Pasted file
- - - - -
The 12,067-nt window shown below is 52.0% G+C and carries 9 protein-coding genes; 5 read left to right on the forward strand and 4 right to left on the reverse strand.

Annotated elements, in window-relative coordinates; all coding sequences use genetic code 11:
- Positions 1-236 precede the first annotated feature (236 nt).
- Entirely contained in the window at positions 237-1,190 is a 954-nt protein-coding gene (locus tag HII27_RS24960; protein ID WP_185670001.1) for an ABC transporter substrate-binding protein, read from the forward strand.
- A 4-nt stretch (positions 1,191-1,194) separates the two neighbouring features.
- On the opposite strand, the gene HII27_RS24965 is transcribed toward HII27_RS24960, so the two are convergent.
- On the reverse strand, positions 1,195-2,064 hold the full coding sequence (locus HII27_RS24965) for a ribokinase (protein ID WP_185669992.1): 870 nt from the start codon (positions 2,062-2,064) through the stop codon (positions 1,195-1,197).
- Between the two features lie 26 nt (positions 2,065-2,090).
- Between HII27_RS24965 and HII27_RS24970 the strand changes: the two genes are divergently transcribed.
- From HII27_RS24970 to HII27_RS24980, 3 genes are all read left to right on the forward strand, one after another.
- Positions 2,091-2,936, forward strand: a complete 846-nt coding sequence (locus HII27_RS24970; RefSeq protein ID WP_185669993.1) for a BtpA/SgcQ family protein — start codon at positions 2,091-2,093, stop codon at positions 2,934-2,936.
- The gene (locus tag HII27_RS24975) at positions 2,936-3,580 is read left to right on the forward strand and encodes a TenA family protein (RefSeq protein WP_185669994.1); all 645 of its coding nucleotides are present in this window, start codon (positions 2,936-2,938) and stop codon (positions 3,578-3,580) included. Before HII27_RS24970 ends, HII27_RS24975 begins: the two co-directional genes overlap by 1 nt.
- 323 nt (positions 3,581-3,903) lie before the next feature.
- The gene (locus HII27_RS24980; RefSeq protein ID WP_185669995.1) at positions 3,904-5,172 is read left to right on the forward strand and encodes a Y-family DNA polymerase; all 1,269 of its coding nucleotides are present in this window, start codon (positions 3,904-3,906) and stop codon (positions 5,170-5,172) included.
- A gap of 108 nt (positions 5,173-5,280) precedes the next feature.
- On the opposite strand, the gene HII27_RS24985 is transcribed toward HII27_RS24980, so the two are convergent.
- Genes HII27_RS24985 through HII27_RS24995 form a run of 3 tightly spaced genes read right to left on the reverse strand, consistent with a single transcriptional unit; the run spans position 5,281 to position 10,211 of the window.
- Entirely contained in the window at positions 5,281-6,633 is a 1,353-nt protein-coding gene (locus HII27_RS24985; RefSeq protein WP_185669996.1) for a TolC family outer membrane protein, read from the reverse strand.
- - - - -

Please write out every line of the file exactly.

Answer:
The 12,067-nt window shown below is 52.0% G+C and carries 9 protein-coding genes; 5 read left to right on the forward strand and 4 right to left on the reverse strand.

Annotated elements, in window-relative coordinates; all coding sequences use genetic code 11:
- Positions 1-236 precede the first annotated feature (236 nt).
- Entirely contained in the window at positions 237-1,190 is a 954-nt protein-coding gene (locus tag HII27_RS24960; protein ID WP_185670001.1) for an ABC transporter substrate-binding protein, read from the forward strand.
- A 4-nt stretch (positions 1,191-1,194) separates the two neighbouring features.
- On the opposite strand, the gene HII27_RS24965 is transcribed toward HII27_RS24960, so the two are convergent.
- On the reverse strand, positions 1,195-2,064 hold the full coding sequence (locus HII27_RS24965) for a ribokinase (protein ID WP_185669992.1): 870 nt from the start codon (positions 2,062-2,064) through the stop codon (positions 1,195-1,197).
- Between the two features lie 26 nt (positions 2,065-2,090).
- Between HII27_RS24965 and HII27_RS24970 the strand changes: the two genes are divergently transcribed.
- From HII27_RS24970 to HII27_RS24980, 3 genes are all read left to right on the forward strand, one after another.
- Positions 2,091-2,936, forward strand: a complete 846-nt coding sequence (locus HII27_RS24970; RefSeq protein ID WP_185669993.1) for a BtpA/SgcQ family protein — start codon at positions 2,091-2,093, stop codon at positions 2,934-2,936.
- The gene (locus tag HII27_RS24975) at positions 2,936-3,580 is read left to right on the forward strand and encodes a TenA family protein (RefSeq protein WP_185669994.1); all 645 of its coding nucleotides are present in this window, start codon (positions 2,936-2,938) and stop codon (positions 3,578-3,580) included. Before HII27_RS24970 ends, HII27_RS24975 begins: the two co-directional genes overlap by 1 nt.
- 323 nt (positions 3,581-3,903) lie before the next feature.
- The gene (locus HII27_RS24980; RefSeq protein ID WP_185669995.1) at positions 3,904-5,172 is read left to right on the forward strand and encodes a Y-family DNA polymerase; all 1,269 of its coding nucleotides are present in this window, start codon (positions 3,904-3,906) and stop codon (positions 5,170-5,172) included.
- A gap of 108 nt (positions 5,173-5,280) precedes the next feature.
- On the opposite strand, the gene HII27_RS24985 is transcribed toward HII27_RS24980, so the two are convergent.
- Genes HII27_RS24985 through HII27_RS24995 form a run of 3 tightly spaced genes read right to left on the reverse strand, consistent with a single transcriptional unit; the run spans position 5,281 to position 10,211 of the window.
- Entirely contained in the window at positions 5,281-6,633 is a 1,353-nt protein-coding gene (locus HII27_RS24985; RefSeq protein WP_185669996.1) for a TolC family outer membrane protein, read from the reverse strand.